Bill Condon has spent the last few years wading around in Twilight territory, but now that he has both halves of Breaking Dawn under his belt, he’s ready to return to making the sort of high-profile, real-life dramas he’s known for.
If the first trailer for The Fifth Estate suggests anything, it’s that Condon feels very passionate about his story, which is that of WikiLeaks founder and controversial journalist/activist Julian Assange; there’s a possibility that he feels too strongly, as the clip hints at a film that will almost certainly receive polarized audience reactions.
The Fifth Estate looks to cover a great deal of ground in the life of Assange and WikiLeaks, rather than focusing on the events which brought the whistleblower and his website to international attention in 2010. What’s less clear is how the film will dramatize those incidents.
Here’s the official synopsis:
Following Daniel Domscheit-Berg (Brühl), an early supporter and eventual colleague of Julian Assange (Cumberbatch), “The Fifth Estate” traces the heady, early days of WikiLeaks, culminating in the release of a series of controversial and history changing information leaks. The website’s overnight success brought instant fame to its principal architects and transformed the flow of information to news media and the world at large.
Condon has assembled a phenomenal cast to his cause here, and wherever viewers fall on The Fifth Estate‘s politics, there’s a good chance everyone will be able to agree on acting. Most notable, of course, is Benedict Cumberbatch, whose 2013 began with Star Trek Into Darkness and will end with The Hobbit: The Desolation of Smaug (with The Fifth Estate and 12 Years a Slave serving as buffers between them), portraying Assange himself. This could be the film that gets him the most awards exposure this year, but time will tell on that score.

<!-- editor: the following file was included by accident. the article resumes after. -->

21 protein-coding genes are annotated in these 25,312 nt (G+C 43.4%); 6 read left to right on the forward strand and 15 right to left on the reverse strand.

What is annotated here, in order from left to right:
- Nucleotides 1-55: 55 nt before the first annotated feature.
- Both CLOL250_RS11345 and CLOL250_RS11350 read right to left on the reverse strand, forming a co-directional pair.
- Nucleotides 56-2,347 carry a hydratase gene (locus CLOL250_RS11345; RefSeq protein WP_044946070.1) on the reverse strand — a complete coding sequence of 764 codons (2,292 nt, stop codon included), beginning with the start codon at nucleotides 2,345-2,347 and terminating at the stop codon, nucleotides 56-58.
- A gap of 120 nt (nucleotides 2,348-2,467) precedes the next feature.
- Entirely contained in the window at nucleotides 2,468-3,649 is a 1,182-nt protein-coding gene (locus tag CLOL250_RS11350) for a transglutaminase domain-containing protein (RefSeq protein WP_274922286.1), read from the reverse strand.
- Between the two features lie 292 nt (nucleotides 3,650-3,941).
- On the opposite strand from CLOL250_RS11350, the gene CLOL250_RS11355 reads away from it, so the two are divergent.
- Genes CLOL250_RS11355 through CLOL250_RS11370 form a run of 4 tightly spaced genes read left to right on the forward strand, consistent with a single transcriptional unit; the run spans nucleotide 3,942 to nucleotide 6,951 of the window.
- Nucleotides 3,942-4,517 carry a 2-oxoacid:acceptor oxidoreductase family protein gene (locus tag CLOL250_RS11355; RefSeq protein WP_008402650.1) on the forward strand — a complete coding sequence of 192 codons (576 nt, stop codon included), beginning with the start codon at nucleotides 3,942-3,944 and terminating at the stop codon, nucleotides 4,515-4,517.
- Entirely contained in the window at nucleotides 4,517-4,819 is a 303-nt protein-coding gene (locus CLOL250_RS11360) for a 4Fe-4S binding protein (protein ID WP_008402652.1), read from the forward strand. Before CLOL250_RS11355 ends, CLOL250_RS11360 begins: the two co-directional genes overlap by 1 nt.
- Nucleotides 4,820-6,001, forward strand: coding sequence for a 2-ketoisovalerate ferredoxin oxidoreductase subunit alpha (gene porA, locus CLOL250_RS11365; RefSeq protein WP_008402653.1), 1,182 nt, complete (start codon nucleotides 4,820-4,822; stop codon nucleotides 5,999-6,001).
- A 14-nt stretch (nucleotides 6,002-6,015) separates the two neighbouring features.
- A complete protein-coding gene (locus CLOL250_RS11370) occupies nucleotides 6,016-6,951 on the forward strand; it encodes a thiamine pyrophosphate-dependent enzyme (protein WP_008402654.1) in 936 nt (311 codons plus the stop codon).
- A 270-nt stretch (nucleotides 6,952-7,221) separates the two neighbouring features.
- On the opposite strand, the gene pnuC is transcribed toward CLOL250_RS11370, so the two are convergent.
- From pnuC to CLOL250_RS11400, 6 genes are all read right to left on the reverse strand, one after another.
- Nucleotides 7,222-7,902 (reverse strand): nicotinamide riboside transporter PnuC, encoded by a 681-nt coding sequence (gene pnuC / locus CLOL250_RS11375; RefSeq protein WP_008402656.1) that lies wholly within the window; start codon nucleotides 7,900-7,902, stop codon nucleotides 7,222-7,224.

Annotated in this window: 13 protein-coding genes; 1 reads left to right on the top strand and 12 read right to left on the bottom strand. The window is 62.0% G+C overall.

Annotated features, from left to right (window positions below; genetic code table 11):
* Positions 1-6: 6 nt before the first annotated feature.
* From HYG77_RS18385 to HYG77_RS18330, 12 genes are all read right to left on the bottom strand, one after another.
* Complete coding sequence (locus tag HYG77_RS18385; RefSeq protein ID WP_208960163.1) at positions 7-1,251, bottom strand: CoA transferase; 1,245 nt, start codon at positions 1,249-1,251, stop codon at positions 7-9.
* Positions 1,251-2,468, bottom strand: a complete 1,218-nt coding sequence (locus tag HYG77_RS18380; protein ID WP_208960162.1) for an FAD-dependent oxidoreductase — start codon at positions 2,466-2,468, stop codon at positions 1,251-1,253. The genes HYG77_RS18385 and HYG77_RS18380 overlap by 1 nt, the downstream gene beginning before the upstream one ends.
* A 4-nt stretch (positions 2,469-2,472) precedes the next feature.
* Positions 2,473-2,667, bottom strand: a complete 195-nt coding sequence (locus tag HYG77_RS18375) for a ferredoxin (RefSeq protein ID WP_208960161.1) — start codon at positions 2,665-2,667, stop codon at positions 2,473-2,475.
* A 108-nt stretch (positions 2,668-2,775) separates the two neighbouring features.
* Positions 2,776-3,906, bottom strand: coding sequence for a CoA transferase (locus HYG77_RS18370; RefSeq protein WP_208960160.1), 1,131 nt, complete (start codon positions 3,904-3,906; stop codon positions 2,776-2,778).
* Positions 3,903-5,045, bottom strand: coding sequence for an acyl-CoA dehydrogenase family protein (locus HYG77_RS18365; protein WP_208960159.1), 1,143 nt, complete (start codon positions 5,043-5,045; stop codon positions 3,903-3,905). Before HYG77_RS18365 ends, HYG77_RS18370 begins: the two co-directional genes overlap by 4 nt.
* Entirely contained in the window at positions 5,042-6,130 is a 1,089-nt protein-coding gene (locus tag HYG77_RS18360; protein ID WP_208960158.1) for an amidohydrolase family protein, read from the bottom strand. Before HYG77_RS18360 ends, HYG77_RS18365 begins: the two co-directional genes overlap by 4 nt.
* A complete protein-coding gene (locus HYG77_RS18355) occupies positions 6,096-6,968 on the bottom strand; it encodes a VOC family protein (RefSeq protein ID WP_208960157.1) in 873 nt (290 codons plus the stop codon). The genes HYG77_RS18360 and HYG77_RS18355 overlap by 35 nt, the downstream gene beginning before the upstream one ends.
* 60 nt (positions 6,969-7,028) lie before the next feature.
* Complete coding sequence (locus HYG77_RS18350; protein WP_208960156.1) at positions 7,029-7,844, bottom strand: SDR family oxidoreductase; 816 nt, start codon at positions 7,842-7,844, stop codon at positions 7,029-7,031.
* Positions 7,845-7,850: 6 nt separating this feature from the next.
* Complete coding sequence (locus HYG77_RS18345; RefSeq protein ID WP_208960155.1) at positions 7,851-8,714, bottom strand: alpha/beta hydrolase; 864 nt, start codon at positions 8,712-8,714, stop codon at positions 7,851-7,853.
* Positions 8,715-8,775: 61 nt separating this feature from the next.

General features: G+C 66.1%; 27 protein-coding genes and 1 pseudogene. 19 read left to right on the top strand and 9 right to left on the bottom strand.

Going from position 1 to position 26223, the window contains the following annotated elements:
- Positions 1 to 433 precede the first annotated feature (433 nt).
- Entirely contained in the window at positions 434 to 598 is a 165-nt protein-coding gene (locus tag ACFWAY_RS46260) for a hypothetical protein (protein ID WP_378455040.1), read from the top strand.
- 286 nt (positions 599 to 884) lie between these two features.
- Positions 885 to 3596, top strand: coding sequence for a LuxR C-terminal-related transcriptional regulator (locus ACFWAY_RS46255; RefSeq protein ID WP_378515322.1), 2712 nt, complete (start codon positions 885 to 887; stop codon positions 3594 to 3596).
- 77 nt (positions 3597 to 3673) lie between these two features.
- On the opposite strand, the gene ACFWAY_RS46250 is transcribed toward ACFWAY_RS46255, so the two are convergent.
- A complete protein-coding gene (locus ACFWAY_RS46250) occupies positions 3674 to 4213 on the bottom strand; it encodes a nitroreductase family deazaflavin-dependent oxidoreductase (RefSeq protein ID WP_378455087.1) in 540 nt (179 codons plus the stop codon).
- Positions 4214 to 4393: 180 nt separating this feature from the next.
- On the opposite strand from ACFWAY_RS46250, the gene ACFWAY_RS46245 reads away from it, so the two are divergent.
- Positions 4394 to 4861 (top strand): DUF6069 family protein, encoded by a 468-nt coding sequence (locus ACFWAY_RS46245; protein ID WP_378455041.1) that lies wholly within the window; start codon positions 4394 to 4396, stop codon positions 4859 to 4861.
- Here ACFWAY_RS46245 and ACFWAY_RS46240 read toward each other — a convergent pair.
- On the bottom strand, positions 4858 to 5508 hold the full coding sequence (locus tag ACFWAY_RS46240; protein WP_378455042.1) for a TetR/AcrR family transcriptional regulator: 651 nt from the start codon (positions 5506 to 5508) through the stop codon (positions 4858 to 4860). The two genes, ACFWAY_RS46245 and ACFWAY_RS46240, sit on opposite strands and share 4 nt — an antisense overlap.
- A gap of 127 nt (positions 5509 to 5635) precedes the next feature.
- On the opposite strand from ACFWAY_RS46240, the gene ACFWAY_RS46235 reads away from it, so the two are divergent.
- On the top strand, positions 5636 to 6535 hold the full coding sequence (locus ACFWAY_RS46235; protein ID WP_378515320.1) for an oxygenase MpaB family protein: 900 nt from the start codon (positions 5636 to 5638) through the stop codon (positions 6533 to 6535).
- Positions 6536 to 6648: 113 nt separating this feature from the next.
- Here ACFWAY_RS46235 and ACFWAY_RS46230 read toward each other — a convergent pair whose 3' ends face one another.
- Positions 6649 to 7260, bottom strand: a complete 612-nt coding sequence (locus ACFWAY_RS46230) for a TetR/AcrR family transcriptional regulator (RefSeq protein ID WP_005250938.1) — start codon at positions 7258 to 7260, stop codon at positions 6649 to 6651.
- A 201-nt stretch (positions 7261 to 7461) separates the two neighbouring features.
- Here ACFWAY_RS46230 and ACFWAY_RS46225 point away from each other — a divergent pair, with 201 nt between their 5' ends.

He’s joined by Daniel Bruhl, Laura Linney, Anthony Mackie, Stanely Tucci, David Thewlis, Peter Capaldi, and Carice van Houten, each playing roles both real (Bruhl plays Assange’s WikiLeaks cohort Daniel Domscheit-Berg, while Thewlis plays British investigative journalist Nick Davies) and imagined (Linney, Mackie, and Tucci appear to be playing either fictitious characters or composites). Even if The Fifth Estate ends up playing loose with facts or painting a biased portrait of Assange, the film should showcase some stand-out work by these outstanding performers, and it may be worth seeing on those grounds alone.
We’ll know for sure in a few months from now. In the meantime, enjoy the trailer as well as the above photo gallery.
The Fifth Estate releases in US theaters on October 11, 2013.